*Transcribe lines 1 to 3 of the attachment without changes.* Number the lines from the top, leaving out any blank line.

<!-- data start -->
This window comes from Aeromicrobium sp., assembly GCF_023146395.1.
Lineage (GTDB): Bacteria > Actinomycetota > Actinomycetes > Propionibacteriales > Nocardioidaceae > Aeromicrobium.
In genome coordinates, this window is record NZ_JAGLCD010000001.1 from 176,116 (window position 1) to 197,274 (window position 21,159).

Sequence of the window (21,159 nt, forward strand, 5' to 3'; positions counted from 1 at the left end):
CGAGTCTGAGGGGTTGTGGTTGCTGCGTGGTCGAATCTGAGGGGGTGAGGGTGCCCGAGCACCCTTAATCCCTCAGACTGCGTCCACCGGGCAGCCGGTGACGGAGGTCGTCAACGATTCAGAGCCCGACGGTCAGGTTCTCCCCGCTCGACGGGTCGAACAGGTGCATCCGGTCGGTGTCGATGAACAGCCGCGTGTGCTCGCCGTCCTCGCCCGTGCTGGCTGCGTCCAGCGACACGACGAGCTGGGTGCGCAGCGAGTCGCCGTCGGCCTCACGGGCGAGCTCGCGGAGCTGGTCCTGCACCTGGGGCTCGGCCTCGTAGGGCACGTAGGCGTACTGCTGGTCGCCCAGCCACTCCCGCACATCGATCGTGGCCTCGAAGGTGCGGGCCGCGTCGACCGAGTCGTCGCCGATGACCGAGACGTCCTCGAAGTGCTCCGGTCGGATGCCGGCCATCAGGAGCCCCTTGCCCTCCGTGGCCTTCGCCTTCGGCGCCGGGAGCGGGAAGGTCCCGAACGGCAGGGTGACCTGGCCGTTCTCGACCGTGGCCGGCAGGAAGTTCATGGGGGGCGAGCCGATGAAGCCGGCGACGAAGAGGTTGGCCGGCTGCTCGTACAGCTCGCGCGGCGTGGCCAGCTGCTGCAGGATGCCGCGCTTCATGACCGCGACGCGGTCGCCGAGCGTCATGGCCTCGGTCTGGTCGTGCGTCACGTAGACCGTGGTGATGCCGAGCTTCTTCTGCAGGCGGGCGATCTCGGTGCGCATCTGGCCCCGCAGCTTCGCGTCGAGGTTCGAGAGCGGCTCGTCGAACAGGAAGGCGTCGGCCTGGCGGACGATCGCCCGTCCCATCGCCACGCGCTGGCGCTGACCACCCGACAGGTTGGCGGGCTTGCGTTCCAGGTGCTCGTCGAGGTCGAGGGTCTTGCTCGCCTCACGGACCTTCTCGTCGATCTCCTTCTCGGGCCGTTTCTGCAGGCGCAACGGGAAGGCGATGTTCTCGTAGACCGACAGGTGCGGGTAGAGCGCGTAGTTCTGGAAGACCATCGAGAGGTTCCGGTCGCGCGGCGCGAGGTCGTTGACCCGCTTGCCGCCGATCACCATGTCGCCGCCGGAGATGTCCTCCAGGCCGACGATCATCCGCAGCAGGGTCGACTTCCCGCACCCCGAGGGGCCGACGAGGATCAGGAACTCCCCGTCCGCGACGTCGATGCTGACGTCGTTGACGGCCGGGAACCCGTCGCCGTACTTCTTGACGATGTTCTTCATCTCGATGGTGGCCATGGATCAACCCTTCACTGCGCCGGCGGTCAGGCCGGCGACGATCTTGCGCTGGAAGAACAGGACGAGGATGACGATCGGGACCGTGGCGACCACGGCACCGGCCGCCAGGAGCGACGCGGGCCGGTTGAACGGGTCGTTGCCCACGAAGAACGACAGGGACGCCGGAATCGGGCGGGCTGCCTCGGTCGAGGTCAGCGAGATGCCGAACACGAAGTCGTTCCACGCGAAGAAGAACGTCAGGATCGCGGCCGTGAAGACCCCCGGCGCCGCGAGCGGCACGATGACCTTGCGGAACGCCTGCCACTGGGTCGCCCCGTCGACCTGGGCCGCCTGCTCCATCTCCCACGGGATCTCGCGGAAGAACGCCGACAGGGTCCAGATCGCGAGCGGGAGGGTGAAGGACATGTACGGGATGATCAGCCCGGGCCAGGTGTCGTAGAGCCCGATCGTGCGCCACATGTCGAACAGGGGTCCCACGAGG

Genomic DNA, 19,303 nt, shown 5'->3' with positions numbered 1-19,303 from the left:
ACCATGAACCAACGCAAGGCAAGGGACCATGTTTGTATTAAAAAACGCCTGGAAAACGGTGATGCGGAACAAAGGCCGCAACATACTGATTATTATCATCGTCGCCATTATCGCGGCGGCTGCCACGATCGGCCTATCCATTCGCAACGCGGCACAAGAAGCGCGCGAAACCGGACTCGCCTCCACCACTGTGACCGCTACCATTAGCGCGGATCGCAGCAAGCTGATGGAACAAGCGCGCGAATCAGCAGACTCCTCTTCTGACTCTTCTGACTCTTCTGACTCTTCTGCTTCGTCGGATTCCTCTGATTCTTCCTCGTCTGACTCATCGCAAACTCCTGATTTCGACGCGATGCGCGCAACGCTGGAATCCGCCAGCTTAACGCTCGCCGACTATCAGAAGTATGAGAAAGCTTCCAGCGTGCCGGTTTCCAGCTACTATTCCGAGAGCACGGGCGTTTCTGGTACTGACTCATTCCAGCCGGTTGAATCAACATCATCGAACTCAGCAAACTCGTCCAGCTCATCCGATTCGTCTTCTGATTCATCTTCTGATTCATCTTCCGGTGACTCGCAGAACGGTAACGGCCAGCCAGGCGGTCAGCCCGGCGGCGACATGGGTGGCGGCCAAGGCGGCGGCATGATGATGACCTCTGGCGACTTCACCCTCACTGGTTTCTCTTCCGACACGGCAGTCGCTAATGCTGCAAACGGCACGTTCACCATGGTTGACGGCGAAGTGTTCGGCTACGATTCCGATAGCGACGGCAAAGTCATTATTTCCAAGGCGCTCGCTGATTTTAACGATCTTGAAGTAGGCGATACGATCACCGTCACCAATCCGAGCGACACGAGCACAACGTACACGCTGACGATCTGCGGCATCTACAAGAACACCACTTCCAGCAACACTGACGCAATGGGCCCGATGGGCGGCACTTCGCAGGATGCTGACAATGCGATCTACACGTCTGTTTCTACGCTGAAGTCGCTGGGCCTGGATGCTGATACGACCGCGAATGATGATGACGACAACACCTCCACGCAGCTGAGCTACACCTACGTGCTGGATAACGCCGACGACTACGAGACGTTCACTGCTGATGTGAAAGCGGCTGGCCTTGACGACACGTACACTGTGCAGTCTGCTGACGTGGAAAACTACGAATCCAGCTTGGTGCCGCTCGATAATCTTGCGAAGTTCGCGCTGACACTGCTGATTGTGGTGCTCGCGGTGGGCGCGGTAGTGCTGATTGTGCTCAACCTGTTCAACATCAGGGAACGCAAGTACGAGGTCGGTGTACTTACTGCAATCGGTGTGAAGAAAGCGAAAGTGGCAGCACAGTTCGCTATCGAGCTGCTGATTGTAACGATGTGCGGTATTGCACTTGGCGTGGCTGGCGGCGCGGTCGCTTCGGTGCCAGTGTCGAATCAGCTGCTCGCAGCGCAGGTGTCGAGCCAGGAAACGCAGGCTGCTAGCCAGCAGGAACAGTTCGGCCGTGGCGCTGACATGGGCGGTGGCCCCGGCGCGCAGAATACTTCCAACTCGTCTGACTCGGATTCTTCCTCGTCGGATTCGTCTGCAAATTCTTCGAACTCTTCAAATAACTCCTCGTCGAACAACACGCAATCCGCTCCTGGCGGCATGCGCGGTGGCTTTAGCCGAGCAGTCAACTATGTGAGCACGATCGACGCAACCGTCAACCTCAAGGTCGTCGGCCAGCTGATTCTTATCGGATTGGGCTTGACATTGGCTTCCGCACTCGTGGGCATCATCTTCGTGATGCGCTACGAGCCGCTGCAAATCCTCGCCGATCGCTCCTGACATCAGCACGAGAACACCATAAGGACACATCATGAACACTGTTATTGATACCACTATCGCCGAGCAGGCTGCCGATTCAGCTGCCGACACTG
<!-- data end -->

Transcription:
This window comes from Aeromicrobium sp., assembly GCF_023146395.1.
Lineage (GTDB): Bacteria > Actinomycetota > Actinomycetes > Propionibacteriales > Nocardioidaceae > Aeromicrobium.
In genome coordinates, this window is record NZ_JAGLCD010000001.1 from 176,116 (window position 1) to 197,274 (window position 21,159).